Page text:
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Inside The Gated Community: What Next For Textron And E-Z-Go?

Published: 10/29/2018 Author: Stephen Metzger, Managing Director, Small Vehicle Resource, LLC Category: Market Insights

The small, task-oriented vehicle (STOV) industry was rocked last week by the announcement that Textron had designated Scott Ernest, head of the company’s Aviation Division, to replace Kevin Halloran, as head of Textron Specialized Vehicles (TSV). Evidently, the TSV division's poor performance over several quarters finally resulted in a top management change.

Textron's reorganization efforts were on the right track, but…

When the TSV division was formed several years ago, the objective of putting the variety of small, task-oriented vehicles under a single organizational umbrella made a lot sense. The idea of building a horizontal organization with semi-independent business units, coordinated at the top with corporate oversight for planning and strategy, has been successfully implemented by many companies. The key to success is in the word and in the deed of implementation. Here is where difficulties arose.

My colleague at Small Vehicle Resource (SVR), Marc Cesare, puts it rather boldly in this way in an e-mail to me:

"I think it (the management change) implies that if your business…drags down the company's quarterly results you [are in trouble]. I think there is more than a quarter's worth of problems. They moved the guy (Scott Ernest) who led their largest business segment over to take over this business. I think this means two things. One, they need someone who is effective to go in and clean up a mess, and two, the new guy is probably being groomed as a possible successor for CEO of the entire company."

Marc goes on to compare acquisition strategies of Polaris and TSV:

"The difference between Polaris and Textron is that Polaris…acquired the leading brands when they made acquisitions in this space. Arctic Cat was really a third tier brand, maybe second tier brand, not leading in either the recreation segment or the work segment. The Bad Boy Buggy acquisition wasn't great either."

Slow growth in a maturing industry (as currently defined)

Compounding the implementation issues, as noted, is the fact that most of the market segments in the STOV industry are maturing and experiencing slow growth. Even the vaunted Polaris, with its incredible record of growth, disclosed the fact, in its last quarterly earnings report, that, indeed, overall industry growth is negligible. We at SVR have been pointing out in our last two major, strategic reports that even the off-road utility and recreational market was slowing and that the glory days of double-digit growth—for the overall market and probably for most of its participants—were over. And, of course, everyone knows that the golf car market is slowly declining.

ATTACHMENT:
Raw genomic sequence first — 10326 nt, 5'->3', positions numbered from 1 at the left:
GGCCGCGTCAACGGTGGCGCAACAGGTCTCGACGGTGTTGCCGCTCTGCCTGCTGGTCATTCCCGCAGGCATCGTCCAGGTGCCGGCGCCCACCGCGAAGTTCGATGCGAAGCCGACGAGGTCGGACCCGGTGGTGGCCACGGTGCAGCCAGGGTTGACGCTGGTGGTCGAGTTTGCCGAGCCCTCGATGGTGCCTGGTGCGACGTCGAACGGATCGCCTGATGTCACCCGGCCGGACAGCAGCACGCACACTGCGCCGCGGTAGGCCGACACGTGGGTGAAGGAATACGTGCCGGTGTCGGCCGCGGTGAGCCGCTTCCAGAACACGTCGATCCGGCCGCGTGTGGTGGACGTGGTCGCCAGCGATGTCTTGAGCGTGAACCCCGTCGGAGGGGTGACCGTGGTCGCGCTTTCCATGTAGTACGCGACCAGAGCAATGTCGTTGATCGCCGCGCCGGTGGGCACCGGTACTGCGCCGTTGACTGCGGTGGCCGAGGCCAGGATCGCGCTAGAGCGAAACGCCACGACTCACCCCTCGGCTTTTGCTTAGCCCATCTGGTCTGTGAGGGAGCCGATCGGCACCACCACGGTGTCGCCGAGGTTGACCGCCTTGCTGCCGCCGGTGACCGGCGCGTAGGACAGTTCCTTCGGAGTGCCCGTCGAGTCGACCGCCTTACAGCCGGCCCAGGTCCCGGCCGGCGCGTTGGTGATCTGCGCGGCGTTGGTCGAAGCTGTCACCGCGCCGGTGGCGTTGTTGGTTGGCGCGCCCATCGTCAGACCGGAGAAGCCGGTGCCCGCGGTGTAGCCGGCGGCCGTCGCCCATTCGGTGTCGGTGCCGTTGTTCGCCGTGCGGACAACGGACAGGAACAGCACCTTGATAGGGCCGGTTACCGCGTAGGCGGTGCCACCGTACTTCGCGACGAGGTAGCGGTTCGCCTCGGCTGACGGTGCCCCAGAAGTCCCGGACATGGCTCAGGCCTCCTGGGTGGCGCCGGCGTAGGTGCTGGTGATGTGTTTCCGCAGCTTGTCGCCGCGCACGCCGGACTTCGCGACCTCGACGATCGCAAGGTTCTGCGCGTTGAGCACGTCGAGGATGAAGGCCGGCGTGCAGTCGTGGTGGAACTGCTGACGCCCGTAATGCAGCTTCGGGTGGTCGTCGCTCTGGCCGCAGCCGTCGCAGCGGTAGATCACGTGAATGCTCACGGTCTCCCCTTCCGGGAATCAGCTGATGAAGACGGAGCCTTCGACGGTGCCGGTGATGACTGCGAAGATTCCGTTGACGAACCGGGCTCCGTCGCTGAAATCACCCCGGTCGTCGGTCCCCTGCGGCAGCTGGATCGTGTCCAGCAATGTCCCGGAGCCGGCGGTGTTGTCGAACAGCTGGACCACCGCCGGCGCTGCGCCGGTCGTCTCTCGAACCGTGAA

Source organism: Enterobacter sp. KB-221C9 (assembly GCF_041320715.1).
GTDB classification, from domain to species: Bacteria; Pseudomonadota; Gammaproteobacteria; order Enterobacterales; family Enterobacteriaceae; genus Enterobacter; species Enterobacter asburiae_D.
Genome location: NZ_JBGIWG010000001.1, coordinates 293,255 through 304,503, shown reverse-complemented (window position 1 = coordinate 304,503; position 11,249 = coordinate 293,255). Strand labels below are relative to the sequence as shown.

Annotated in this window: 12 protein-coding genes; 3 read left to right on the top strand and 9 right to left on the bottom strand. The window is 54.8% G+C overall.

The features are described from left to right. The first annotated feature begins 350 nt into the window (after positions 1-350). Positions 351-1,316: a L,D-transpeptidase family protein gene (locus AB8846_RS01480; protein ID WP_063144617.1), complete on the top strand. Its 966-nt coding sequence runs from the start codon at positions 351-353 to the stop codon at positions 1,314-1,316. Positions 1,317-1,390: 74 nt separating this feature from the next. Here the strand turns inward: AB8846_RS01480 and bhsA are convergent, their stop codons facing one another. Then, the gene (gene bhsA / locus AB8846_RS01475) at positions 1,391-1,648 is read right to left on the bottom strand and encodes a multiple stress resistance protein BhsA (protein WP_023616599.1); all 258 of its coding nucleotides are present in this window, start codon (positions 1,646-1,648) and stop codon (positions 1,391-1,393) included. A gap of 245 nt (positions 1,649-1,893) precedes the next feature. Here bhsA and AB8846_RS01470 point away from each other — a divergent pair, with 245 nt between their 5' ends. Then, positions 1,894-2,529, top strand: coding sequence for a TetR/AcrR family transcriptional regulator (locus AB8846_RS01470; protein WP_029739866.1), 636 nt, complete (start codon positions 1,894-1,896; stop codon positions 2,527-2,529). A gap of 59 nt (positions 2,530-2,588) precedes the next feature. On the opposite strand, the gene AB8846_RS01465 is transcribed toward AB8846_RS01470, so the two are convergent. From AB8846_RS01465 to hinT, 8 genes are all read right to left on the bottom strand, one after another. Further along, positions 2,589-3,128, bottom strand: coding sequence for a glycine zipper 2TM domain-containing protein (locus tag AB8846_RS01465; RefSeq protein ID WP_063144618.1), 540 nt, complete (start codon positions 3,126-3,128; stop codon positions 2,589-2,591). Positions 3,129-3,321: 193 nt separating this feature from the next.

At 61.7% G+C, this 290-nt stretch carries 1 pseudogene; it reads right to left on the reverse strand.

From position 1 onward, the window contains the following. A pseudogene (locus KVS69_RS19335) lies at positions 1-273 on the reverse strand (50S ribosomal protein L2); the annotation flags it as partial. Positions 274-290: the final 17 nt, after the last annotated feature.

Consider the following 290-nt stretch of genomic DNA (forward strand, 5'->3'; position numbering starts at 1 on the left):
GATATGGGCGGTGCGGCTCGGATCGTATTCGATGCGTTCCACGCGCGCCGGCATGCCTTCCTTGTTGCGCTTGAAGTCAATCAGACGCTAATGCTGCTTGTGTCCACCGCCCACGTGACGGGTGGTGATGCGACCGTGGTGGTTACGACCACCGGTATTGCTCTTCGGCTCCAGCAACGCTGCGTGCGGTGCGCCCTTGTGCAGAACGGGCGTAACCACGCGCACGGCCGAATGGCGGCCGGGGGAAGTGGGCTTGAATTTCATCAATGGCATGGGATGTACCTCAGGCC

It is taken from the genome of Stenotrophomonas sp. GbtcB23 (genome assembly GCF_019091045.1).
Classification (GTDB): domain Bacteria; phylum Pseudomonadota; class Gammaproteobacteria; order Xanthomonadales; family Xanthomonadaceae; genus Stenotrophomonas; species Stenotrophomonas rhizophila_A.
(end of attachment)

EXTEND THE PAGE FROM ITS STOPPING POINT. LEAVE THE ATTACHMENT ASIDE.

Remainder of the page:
Into this stagnating business environment TSV made its move to become a big player. Growth can hide a plethora of missteps in planning and execution, but if its no- or slow-growth, the warts become highly visible. The battle for position in the industry comes down to gaining market share, and that in turn, spins around distribution and service. Distribution can expand your market; service assures you maintain it.

Growth requires a new vision

So, are there growth opportunities for the big three companies we associate with golf cars and which have, viz., Textron, moved into adjacent markets? I believe the answer is, yes, but a new vision is needed. (By the way, no need to worry about your E-Z-GO product, or the Cushman work vehicles. You'll still get the solid performance you've been used to over the years.)

The growth vehicle (pardon the expression) will, however, revolve around issues of urban mobility. Small vehicle solutions to the problems of congestion and pollution are cropping up around the world, although mostly in Europe, initiated quite often by start-ups. These vehicles, as they are developed, will have a profound effect on the way we navigate in and out of our gated communities, adding more efficient and more powerful electric motors, innovative controls, and vastly improved batteries for greater distance. These are products and components would not be specifically developed for the STOV industry as we now know it, because the market is too small to provide the necessary incentives. Once fixed on the much broader market of urban mobility and individualized transportation as a service, the time and investment for such new products becomes increasingly available.

Is there a place for the big three in the urban mobility space?

The answer to that is, yes, but, as noted above a new strategic vision is needed. Urban mobility startups don't need a lot of encouragement. They have the vision and the enthusiasm, and have demonstrated the ability to attract the attention of venture capital firms. By comparison, you have the traditional golf car manufacturers headed by giant corporations, in the case of the big three, and, as far as I can see, are doing little, so far, to seize the urban mobility opportunity.

And look at the assets that could be brought to bear: Substantial capital and fund-raising power, electric drive train technology and expertise, highly efficient manufacturing capability, sophisticated fleet management systems, and extensive dealer networks that could both sell product and provide maintenance services. Will the management change at TSV signal a new direction? We shall see. And it only takes a decisive step by one major player to bring a stampede of change throughout the industry.

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